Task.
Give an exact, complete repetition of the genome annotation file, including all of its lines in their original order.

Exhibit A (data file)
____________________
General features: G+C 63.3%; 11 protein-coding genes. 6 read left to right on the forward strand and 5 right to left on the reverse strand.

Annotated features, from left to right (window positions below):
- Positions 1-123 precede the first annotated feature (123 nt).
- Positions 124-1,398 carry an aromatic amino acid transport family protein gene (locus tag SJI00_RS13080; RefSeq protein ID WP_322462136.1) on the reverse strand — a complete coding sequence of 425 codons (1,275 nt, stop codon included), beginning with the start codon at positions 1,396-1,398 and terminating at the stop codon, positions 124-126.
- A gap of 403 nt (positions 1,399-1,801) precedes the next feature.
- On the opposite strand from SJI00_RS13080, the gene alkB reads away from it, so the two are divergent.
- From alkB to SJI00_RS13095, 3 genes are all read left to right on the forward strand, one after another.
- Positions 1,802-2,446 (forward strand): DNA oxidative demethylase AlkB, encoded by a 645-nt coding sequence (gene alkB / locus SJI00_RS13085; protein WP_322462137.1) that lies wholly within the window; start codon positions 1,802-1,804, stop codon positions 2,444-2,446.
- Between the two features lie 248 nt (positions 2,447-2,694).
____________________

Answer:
General features: G+C 63.3%; 11 protein-coding genes. 6 read left to right on the forward strand and 5 right to left on the reverse strand.

Annotated features, from left to right (window positions below):
- Positions 1-123 precede the first annotated feature (123 nt).
- Positions 124-1,398 carry an aromatic amino acid transport family protein gene (locus tag SJI00_RS13080; RefSeq protein ID WP_322462136.1) on the reverse strand — a complete coding sequence of 425 codons (1,275 nt, stop codon included), beginning with the start codon at positions 1,396-1,398 and terminating at the stop codon, positions 124-126.
- A gap of 403 nt (positions 1,399-1,801) precedes the next feature.
- On the opposite strand from SJI00_RS13080, the gene alkB reads away from it, so the two are divergent.
- From alkB to SJI00_RS13095, 3 genes are all read left to right on the forward strand, one after another.
- Positions 1,802-2,446 (forward strand): DNA oxidative demethylase AlkB, encoded by a 645-nt coding sequence (gene alkB / locus SJI00_RS13085; protein WP_322462137.1) that lies wholly within the window; start codon positions 1,802-1,804, stop codon positions 2,444-2,446.
- Between the two features lie 248 nt (positions 2,447-2,694).